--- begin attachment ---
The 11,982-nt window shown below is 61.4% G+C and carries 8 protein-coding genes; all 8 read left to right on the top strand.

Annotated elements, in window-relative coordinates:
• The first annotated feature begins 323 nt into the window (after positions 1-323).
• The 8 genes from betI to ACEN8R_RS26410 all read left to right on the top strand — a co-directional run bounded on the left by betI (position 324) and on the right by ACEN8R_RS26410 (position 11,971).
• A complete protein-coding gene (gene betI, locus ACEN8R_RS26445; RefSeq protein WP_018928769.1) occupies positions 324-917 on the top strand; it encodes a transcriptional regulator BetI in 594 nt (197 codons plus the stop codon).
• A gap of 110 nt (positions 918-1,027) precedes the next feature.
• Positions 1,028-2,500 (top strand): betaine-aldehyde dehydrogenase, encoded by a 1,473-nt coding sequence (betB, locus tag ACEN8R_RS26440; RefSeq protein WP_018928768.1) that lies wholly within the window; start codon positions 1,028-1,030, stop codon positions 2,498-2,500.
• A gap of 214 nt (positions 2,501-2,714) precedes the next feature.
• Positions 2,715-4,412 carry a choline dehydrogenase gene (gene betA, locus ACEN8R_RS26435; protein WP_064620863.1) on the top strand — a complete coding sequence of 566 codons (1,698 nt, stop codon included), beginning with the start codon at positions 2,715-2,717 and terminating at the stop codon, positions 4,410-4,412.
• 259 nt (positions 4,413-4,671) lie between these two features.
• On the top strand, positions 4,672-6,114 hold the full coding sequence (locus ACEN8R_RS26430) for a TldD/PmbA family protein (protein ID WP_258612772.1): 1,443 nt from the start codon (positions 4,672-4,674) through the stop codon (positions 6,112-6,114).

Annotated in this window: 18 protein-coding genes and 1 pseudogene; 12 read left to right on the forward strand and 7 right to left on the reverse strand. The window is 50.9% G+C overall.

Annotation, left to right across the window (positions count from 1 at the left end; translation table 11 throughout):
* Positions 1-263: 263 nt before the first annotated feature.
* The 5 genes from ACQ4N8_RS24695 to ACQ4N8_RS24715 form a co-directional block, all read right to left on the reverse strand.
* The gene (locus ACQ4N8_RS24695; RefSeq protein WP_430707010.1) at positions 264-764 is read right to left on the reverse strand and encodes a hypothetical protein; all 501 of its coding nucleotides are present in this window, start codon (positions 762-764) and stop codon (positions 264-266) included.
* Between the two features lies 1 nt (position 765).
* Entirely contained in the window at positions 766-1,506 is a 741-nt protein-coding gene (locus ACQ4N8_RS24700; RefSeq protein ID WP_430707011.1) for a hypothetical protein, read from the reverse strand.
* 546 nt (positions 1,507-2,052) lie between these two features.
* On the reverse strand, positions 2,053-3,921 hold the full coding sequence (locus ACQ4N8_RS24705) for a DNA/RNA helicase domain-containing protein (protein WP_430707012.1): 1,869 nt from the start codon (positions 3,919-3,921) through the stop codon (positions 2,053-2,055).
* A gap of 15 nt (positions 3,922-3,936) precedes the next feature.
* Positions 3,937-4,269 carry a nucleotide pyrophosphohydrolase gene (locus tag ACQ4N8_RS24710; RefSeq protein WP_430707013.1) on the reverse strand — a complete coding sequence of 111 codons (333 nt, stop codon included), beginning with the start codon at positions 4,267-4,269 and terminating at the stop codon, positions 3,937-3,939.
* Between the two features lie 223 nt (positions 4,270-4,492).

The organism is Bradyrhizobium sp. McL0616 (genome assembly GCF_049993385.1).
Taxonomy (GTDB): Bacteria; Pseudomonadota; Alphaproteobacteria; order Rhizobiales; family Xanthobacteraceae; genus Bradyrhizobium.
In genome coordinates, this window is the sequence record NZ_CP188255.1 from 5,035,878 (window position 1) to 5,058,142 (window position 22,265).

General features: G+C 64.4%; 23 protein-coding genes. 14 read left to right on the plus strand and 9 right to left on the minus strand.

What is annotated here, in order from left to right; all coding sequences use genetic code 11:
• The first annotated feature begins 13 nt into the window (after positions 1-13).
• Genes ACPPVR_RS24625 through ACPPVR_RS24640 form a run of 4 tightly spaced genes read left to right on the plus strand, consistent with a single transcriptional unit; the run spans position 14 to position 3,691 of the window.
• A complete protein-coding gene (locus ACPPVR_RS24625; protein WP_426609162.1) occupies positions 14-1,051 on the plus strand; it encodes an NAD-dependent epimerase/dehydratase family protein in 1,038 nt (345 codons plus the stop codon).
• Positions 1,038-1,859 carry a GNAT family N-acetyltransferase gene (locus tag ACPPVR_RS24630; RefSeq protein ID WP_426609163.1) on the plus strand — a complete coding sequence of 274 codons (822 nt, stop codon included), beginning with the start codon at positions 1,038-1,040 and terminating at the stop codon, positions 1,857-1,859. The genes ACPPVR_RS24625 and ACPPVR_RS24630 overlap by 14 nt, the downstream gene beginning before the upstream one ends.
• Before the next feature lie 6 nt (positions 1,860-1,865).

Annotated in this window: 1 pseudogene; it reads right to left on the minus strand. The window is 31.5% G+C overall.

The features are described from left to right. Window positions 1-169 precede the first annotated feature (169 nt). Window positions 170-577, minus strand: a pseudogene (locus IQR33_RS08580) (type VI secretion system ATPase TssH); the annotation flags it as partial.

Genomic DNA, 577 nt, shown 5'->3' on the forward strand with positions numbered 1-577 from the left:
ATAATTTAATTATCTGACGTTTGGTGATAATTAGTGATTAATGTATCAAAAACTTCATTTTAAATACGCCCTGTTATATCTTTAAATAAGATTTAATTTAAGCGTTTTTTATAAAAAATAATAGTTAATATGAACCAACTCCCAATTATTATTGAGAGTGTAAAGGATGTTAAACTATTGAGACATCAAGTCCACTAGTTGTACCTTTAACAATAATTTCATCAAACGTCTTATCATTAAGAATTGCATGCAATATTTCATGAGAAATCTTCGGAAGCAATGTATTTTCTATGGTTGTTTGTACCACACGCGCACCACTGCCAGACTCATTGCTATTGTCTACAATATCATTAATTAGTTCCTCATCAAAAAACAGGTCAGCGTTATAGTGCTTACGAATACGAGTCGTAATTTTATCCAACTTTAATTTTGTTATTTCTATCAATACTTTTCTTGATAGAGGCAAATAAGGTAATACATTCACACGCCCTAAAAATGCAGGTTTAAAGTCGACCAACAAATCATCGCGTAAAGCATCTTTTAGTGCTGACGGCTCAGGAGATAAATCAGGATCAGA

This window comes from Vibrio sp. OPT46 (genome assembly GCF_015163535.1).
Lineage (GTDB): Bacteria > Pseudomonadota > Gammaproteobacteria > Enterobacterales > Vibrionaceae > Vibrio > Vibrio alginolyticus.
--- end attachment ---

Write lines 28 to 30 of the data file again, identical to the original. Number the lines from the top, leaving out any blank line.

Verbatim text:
What is annotated here, in order from left to right; all coding sequences use genetic code 11:
• The first annotated feature begins 13 nt into the window (after positions 1-13).
• Genes ACPPVR_RS24625 through ACPPVR_RS24640 form a run of 4 tightly spaced genes read left to right on the plus strand, consistent with a single transcriptional unit; the run spans position 14 to position 3,691 of the window.